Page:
If you’ve been noticing that you’re just not getting any click-throughs on your banner ads, you’re not alone. People have grown weary of ads that don’t speak to them or interrupt their reading activities.
But there’s hope. Along with outlining some of the most common reasons why banner ads are ignored, we’ve included food for thought on how to make the whole advertising experience better for your readers to begin with.
People Aren’t Click on Your Banner Ads Because…
Did you serve someone an ad that wasn’t the right match, like showing a baseball mitt to someone when they play football? If you aren’t making the best use of your user data, targeting content to people who will most likely find it useful is going to be difficult. Build lists of readers based on contact property rules from your database (geographic regions, job titles, or any other information volunteered from a form on your site). This allows you to target more specific and relevant ads to certain readers, and swap out banner content based on given criteria of each segment. Keep in mind that even the best banner ads can only resonate so much with a reader, as compared to an educational piece of content or an offer with deeper relevance.
We all remember the first banner ads—virtual flashing neon signs that made you twitch while trying to find information the web. Some banner ads haven’t evolved very far. If you’re too “in the way” of a reader doing what they came to your site to do, not only will you see low engagement on your ad, but you may even push people off your site altogether. Remember, people don’t want to be sold to. Ads that don’t feel like ads will likely be more well-received than those that don’t. Hence, the rising popularity of native advertising. Dedicate resources to ad design, and be sure to use language and CTAs that say more than, “buy now.”
They’re Not In-Line With Purchase Intent
The message conveyed in your ad should be tied to the stage your readers are at in the buyer’s journey. Use dynamic content to vary your banner ads based on lists of readers who already meet a certain activity criteria, such as a previous ebook download or a current customer. As a publisher, you can use a number of cues from your own site or database to trigger your dynamic content. For instance, when a first-time reader lands on your site, you can show them an ad for an ebook. Once they’ve downloaded that offer, the next time they return to your site, the ad can now offer a webinar. Once they attend that, your smart content could then serve an ad to schedule a call with a sales rep.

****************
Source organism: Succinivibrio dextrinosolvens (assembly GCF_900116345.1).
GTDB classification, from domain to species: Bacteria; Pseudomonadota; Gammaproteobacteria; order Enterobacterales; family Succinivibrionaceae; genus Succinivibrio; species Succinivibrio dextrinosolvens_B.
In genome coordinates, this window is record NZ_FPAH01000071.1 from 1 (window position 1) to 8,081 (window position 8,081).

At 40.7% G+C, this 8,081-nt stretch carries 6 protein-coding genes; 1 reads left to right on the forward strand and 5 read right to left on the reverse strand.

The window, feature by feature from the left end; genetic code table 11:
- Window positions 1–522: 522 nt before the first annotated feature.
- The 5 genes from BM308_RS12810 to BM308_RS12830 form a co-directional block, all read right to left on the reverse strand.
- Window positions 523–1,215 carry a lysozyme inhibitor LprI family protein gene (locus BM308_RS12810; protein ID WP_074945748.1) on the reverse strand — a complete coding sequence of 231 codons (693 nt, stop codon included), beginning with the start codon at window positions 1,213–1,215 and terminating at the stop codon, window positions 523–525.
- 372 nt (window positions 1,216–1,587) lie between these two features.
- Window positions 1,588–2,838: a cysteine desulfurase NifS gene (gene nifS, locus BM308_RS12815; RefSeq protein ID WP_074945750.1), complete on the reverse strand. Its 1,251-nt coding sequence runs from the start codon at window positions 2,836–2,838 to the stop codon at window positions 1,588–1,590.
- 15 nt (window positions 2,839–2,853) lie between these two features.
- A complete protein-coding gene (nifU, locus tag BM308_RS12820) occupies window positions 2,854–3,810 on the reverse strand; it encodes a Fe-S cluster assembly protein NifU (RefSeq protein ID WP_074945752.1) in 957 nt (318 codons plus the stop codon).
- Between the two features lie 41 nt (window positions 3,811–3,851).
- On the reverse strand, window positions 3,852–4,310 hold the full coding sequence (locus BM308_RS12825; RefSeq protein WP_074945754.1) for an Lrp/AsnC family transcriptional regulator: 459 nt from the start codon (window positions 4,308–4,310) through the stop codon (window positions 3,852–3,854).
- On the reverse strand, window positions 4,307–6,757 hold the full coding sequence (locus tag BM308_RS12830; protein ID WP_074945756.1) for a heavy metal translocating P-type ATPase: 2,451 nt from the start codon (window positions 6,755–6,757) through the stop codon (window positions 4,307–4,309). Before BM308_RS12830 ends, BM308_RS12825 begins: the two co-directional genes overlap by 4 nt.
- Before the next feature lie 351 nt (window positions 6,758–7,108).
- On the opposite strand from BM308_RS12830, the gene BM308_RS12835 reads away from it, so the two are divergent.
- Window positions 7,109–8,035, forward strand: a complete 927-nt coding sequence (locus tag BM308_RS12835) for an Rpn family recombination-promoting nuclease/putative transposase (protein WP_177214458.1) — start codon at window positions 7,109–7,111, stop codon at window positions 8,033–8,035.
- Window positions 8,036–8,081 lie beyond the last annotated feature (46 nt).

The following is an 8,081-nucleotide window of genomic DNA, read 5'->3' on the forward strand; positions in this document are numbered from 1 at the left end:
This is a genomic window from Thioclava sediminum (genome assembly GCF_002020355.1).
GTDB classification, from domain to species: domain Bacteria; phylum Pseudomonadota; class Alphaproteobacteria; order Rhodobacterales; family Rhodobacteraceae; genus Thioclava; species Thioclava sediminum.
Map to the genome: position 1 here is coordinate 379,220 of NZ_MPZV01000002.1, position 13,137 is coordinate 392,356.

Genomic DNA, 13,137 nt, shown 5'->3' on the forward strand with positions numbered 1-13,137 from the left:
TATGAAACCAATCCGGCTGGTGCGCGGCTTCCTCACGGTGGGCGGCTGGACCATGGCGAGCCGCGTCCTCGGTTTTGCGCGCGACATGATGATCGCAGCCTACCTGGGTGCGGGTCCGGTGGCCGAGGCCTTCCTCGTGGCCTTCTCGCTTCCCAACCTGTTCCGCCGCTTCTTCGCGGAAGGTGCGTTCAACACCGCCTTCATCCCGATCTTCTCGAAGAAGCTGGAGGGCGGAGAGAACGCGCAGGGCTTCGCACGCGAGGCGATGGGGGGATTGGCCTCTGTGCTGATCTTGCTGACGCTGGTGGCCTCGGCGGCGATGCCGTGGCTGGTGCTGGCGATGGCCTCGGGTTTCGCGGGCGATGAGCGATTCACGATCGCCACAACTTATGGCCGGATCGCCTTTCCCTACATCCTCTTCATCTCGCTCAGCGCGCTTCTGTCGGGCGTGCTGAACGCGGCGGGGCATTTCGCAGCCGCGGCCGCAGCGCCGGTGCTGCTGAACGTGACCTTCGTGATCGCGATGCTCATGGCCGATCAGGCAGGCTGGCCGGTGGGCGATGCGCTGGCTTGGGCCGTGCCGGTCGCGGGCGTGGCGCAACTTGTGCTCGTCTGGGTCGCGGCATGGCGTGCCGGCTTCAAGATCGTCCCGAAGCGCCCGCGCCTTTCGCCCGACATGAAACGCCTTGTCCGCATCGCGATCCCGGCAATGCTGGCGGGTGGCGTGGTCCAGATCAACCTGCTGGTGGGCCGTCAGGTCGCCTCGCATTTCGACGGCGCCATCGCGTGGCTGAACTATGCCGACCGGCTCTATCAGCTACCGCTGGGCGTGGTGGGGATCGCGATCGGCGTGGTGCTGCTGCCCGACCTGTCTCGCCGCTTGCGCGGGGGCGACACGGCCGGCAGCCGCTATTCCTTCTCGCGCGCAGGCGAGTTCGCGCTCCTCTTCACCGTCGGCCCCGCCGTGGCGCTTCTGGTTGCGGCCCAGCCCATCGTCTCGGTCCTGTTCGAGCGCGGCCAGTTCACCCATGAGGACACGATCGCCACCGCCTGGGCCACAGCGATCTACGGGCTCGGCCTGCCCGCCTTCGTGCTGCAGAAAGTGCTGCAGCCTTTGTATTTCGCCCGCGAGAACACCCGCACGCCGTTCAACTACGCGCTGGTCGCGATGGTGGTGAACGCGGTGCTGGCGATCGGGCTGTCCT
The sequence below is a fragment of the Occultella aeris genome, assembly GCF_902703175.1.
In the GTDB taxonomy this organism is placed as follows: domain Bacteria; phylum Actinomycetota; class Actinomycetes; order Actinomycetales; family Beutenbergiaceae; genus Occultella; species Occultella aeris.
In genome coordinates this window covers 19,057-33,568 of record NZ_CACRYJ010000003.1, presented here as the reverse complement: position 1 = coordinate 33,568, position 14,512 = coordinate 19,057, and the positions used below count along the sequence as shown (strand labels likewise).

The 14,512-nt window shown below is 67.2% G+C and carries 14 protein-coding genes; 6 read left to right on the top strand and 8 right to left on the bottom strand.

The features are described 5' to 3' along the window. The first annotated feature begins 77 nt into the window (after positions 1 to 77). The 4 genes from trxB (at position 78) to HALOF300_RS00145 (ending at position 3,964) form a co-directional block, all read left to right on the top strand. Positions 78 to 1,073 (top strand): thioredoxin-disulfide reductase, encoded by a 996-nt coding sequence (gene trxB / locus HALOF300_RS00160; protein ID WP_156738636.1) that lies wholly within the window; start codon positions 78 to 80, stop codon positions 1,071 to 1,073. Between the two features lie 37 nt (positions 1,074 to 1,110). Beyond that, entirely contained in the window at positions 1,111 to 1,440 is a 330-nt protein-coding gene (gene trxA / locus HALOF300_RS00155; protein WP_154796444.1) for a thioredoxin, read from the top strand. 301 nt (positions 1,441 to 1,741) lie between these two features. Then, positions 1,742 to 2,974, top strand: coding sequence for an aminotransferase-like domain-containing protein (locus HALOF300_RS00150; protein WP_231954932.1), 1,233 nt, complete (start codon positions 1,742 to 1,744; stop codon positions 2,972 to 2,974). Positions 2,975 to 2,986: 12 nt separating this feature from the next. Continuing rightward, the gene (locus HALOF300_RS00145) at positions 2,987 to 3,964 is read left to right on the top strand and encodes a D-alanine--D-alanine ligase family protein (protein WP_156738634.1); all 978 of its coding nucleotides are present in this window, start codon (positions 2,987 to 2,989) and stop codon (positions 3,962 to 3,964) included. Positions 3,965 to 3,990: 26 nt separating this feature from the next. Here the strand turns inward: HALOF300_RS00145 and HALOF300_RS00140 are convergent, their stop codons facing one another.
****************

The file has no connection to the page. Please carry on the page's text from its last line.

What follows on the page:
They’re Not Mobile Optimized
On a site that isn’t mobile optimized, users need to pinch and expand just to read what’s on a banner ad. The likely response? Readers either click ads on accident, or ignore them completely. To make matters worse, it’s a very real possibility that ad-blocking technology, which is becoming more and more common on mobile, may result in a serious decline in your banner ads being served altogether. One simple way to avoid this? Build a website that is mobile optimized, and rely on on-site CTAs or in-line native text links to elicit clicks for your advertising and marketing campaigns.
They Don’t Provide Value to the Reader
If your banner ads don’t clearly indicate how they’re helping the reader, people will move on. Instead of traditional banner ads, consider using that space to house CTAs for a content offer. This provides your readers with motivation to actually stop and click by putting the customer’s needs first, allowing you to understand what their pain points are so you can offer the right solution. This may require a little extra effort on your part to think about the customer’s needs as compared to the just your advertisers’, but in the end it helps guide buying decisions and garner long-term trust.
When your readers see something they like, something they think will enhance their lives in some way, they’re going to be more apt to click. With happier readers who find banner ads helpful rather than hurtful, you create a win-win situation for your advertisers, readers, and publication.
Article first found on firstname.lastname@example.org (Tyler Rhodes)
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